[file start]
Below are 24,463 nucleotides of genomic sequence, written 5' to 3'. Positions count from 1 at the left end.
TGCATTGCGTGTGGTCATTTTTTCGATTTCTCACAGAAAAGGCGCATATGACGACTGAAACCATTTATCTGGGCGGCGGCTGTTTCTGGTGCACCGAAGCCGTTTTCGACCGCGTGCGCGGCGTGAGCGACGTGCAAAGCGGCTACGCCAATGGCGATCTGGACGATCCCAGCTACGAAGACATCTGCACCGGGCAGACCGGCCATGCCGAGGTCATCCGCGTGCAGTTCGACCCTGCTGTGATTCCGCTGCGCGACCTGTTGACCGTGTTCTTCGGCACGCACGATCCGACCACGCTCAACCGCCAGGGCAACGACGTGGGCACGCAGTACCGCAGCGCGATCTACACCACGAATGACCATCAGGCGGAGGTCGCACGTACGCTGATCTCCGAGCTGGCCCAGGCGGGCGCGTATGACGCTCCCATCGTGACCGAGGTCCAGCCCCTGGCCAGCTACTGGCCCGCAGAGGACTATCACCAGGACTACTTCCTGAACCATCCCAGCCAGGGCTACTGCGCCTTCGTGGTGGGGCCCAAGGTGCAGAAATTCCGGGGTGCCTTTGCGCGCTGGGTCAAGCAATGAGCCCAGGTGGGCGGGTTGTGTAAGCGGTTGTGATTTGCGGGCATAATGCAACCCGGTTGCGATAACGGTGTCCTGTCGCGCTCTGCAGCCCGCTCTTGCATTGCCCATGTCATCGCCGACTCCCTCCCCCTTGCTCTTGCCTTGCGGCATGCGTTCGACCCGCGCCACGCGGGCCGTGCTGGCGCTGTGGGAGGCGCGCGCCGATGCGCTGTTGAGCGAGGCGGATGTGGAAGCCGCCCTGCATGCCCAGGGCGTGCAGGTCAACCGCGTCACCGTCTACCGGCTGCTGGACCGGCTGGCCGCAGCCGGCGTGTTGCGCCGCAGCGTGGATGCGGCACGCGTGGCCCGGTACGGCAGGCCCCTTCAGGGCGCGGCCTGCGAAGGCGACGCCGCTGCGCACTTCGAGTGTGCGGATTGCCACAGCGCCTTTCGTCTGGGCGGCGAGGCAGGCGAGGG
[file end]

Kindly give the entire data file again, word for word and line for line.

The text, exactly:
Below are 24,463 nucleotides of genomic sequence, written 5' to 3'. Positions count from 1 at the left end.
TGCATTGCGTGTGGTCATTTTTTCGATTTCTCACAGAAAAGGCGCATATGACGACTGAAACCATTTATCTGGGCGGCGGCTGTTTCTGGTGCACCGAAGCCGTTTTCGACCGCGTGCGCGGCGTGAGCGACGTGCAAAGCGGCTACGCCAATGGCGATCTGGACGATCCCAGCTACGAAGACATCTGCACCGGGCAGACCGGCCATGCCGAGGTCATCCGCGTGCAGTTCGACCCTGCTGTGATTCCGCTGCGCGACCTGTTGACCGTGTTCTTCGGCACGCACGATCCGACCACGCTCAACCGCCAGGGCAACGACGTGGGCACGCAGTACCGCAGCGCGATCTACACCACGAATGACCATCAGGCGGAGGTCGCACGTACGCTGATCTCCGAGCTGGCCCAGGCGGGCGCGTATGACGCTCCCATCGTGACCGAGGTCCAGCCCCTGGCCAGCTACTGGCCCGCAGAGGACTATCACCAGGACTACTTCCTGAACCATCCCAGCCAGGGCTACTGCGCCTTCGTGGTGGGGCCCAAGGTGCAGAAATTCCGGGGTGCCTTTGCGCGCTGGGTCAAGCAATGAGCCCAGGTGGGCGGGTTGTGTAAGCGGTTGTGATTTGCGGGCATAATGCAACCCGGTTGCGATAACGGTGTCCTGTCGCGCTCTGCAGCCCGCTCTTGCATTGCCCATGTCATCGCCGACTCCCTCCCCCTTGCTCTTGCCTTGCGGCATGCGTTCGACCCGCGCCACGCGGGCCGTGCTGGCGCTGTGGGAGGCGCGCGCCGATGCGCTGTTGAGCGAGGCGGATGTGGAAGCCGCCCTGCATGCCCAGGGCGTGCAGGTCAACCGCGTCACCGTCTACCGGCTGCTGGACCGGCTGGCCGCAGCCGGCGTGTTGCGCCGCAGCGTGGATGCGGCACGCGTGGCCCGGTACGGCAGGCCCCTTCAGGGCGCGGCCTGCGAAGGCGACGCCGCTGCGCACTTCGAGTGTGCGGATTGCCACAGCGCCTTTCGTCTGGGCGGCGAGGCAGGCGAGGG